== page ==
The Traitor Baru Cormorant, by Seth Dickinson

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From the end of my reading-log entry for this book: “How the fuck does he do it? Read it again, write in the margins. Buy your own copy.”

What can I possibly say about Seth Dickinson‘s The Traitor Baru Cormorant?

I fear my words will scare you away. This book is painful, heartfelt, and beautiful. I cannot convey the magnitude by which this book surpasses others I’ve read. You’re missing out if you do not read this. Take care of yourself when you do.

I nearly finished it on a rainy day last spring. A twinge of self-preservation made me put down the book with several chapters remaining; I somehow knew to finish it when the sun was shining and I could take time for myself.

I was right. Finishing it, I cried as the book continued to do what it had always done: grab my heart and then methodically twist it into pieces, leaving just enough for hope.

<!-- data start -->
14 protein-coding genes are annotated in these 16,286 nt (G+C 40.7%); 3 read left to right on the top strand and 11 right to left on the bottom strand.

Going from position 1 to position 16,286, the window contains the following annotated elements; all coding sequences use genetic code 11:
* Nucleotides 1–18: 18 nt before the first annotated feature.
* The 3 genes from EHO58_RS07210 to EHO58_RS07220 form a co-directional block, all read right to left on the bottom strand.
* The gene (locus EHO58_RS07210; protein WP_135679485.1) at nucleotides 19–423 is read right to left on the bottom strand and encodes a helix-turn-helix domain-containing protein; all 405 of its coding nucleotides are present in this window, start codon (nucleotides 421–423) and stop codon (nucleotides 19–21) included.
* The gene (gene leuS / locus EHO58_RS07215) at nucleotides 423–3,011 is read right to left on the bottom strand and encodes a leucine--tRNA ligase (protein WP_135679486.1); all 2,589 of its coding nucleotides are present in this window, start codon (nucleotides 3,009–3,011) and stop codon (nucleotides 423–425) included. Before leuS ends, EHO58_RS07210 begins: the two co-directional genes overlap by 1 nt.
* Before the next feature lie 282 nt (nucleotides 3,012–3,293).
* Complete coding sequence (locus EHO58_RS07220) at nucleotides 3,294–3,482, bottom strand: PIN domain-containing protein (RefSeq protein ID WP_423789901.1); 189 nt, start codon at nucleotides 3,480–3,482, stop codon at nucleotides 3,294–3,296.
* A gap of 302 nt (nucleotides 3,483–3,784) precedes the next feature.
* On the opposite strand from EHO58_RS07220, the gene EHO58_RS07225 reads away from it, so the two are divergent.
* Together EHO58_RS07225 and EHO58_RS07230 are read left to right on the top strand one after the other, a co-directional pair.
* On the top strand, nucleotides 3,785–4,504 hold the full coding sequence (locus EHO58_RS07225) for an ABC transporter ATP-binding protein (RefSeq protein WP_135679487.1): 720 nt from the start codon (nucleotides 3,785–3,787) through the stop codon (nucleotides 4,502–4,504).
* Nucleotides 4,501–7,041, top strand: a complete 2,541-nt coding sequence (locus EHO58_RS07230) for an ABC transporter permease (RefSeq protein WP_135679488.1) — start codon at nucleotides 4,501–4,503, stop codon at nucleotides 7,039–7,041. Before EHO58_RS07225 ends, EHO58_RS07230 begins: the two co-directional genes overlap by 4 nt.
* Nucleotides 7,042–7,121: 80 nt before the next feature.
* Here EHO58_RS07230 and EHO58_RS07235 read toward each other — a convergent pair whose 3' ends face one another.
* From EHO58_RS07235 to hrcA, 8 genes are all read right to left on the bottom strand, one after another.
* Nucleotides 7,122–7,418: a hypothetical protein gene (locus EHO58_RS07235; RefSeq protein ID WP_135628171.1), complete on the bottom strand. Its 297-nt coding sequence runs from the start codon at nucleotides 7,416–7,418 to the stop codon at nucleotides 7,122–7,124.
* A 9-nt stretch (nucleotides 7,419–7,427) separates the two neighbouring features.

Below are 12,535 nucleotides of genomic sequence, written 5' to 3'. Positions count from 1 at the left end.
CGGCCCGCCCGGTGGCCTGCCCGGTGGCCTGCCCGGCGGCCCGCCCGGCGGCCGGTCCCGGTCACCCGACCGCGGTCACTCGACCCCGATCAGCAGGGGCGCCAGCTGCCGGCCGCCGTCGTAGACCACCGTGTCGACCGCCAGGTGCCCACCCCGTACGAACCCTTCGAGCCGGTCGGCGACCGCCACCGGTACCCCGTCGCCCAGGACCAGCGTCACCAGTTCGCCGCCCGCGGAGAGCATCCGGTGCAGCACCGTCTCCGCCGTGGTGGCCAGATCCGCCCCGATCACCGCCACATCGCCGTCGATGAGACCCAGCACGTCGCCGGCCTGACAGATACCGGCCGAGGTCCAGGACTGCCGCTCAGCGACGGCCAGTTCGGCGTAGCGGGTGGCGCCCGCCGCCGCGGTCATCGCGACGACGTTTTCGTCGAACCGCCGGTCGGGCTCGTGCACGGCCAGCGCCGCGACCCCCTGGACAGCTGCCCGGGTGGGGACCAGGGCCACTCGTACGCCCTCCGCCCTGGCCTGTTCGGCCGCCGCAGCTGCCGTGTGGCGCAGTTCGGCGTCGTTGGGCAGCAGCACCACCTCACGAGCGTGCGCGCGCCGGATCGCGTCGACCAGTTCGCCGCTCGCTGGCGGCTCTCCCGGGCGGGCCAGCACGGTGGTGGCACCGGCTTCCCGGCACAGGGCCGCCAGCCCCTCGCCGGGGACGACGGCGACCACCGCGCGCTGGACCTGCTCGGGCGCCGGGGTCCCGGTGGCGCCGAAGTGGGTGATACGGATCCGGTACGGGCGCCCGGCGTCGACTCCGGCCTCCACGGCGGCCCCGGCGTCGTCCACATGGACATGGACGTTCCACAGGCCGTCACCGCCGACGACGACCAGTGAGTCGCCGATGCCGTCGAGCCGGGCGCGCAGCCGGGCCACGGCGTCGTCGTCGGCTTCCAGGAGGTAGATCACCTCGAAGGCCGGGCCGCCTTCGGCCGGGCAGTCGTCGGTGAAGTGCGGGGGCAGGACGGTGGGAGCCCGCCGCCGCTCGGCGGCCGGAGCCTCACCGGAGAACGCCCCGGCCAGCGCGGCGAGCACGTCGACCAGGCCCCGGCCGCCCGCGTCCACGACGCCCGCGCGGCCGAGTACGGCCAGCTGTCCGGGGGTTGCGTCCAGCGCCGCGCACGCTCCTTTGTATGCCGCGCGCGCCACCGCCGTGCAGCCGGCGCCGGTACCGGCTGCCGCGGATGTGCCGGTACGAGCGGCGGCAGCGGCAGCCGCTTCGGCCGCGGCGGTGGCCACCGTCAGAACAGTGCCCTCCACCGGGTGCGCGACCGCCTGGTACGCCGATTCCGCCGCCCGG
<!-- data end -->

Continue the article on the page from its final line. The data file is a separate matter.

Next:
I will speak in generalities, to avoid more spoilers, but the truth is that Dickinson prepares his readers for the pain and hope of this book early on. He wrote about it here, where spoilers abound.

This book is extraordinarily compelling. It is gorgeously written. I cannot tell you how well it seized my heartstrings: how it held me hostage with love and admiration, with apprehension and that slowly approaching sense of doom.

The gradual inevitable grind is somehow leavened by the caring, heartfelt characters’ depictions, yet made infinitely worse by same—each person we come to love is in turn obliterated by chance, caprice, malice, design. Our slowly cultivated intimacy is used—so effectively!—to leave me crushed at the end.

I almost hoped there’d be no sequel. I couldn’t bear more even as I yearned for it. I feared this excellence might not continue.

Yet there is another. I am delighted and dismayed. I’ll need to set aside time to spend with heart firmly in throat when I have this next book in my hands.

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